It was Father’s Day on 15th June, the first we’ve had to get through since dad died in April. It was not an easy day to face, but as it was the second Whippet Club Racing Association Championship race meeting, and we haven’t been for almost a year we packed up the dogs and pootled off to Moreton-in-Marsh. To explain the title of this post, I’d like to add a bit of back story….
Christmas 2008, my father was diagnosed with malignant melanoma after having a mole removed. About 6 months after this they found tumours in his underarm lymph array, which caused him to have the entire array removed on that side. Six months after that, it re-surfaced under his other arm and he had to have the second array removed. Unlucky is probably an understatement, as in March of 2009 he started to suffer from visual disturbances that were not diagnosed properly for at least a year when the diagnosis was melanoma associated retinopathy. He was effectively going blind because his immune system had attacked his own eyes. It would take a far longer post than this to explain how this impacted on my mum, on their lives together and on his life in general so I won’t attempt to do so right now.
Lucy, one of mum and dad’s whippets, had a litter in 2007; just a little over a year before all this started. They kept two bitches from the litter – Katy and Gypsy. They are super little dogs, racing whippets like their mum. Unlike their mum though, they never really had the same sort of concentrated training that mum and dad were able to give Lucy. Dad persevered with driving mum and the dogs to the racing as long as he could, but by 2010 it was getting very difficult for him to drive with confidence and by late 2012 with his eyesight declining further he gave up driving altogether. I took up the mantle of whippet-transporter and took mum racing at weekends, and we used to go to the WCRA Championships as a family – with my hubby bringing dad and the ‘oldies’ (the other whippets) in our car.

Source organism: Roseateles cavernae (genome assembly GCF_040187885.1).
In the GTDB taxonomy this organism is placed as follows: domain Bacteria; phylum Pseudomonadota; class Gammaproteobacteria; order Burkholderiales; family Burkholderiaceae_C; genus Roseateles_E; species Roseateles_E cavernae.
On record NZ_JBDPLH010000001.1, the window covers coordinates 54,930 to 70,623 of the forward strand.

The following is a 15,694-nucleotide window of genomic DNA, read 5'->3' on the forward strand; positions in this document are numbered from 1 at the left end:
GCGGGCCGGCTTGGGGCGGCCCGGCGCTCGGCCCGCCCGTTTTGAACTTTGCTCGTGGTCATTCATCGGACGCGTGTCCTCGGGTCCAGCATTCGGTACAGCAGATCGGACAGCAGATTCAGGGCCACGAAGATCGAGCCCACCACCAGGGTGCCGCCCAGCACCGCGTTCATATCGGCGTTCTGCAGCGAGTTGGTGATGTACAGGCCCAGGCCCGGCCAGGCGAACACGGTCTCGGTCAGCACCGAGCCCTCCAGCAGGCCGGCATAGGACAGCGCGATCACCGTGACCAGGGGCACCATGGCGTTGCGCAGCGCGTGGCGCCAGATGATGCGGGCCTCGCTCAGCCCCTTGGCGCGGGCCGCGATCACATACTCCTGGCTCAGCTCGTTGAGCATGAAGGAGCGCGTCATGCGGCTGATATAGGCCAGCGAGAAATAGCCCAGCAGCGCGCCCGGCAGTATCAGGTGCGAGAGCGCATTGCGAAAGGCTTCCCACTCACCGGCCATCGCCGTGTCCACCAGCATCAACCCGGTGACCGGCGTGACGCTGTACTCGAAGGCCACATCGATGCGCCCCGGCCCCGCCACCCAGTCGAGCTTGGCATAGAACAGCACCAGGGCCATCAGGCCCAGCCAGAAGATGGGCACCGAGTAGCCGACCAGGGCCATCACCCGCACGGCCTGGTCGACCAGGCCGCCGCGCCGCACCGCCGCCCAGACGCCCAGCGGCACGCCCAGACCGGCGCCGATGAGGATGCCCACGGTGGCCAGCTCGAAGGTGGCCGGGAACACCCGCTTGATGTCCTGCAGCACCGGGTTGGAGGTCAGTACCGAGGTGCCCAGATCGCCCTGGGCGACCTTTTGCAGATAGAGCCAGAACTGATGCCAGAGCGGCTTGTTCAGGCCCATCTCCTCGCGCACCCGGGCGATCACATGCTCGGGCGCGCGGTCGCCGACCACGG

Dad found it harder and harder to go racing for various reasons, not the least of which was because he “couldn’t see the girls” (Katy and Gypsy) and it was heart breaking for him to not be able to what he used to; pick up the dogs at the finish line. By the middle of 2012 he was being ‘treated’ for depression. I use that term loosely as it’s hard to describe anything that happened over the last few years as ‘treatment’. He was told his confusion and other associated problems were down to him “grieving for his lost eyesight”. As it turns out, that wasn’t remotely true.
On 1st March 2013, my dad was admitted to hospital for psychiatric assessment. Four weeks later we were told he had dementia. Dad’s ‘treatment’ is something I have a lot to say about, but this is not the post I want to do it in. That one will be even harder than this is to write, and I’m not strong enough to do it yet. Three months after dad was diagnosed with dementia, while he was still under the “care” of the hospital, he contracted an almost fatal case of sepsis. Before he contracted the infection he could walk, talk (albeit without making a great deal of sense) and still use utensils to eat. He was on IV fluids and antibiotics for three weeks until he was released to a nursing home, by which time he could no longer verbalise, had to be fed with a teaspoon, have his drinks thickened and was completely immobile. Dad nearly died in the hospital, six months later he passed on in the nursing home – probably never knowing who we were for all that time. It’s hard to say if he did or not as we couldn’t talk to him properly any more.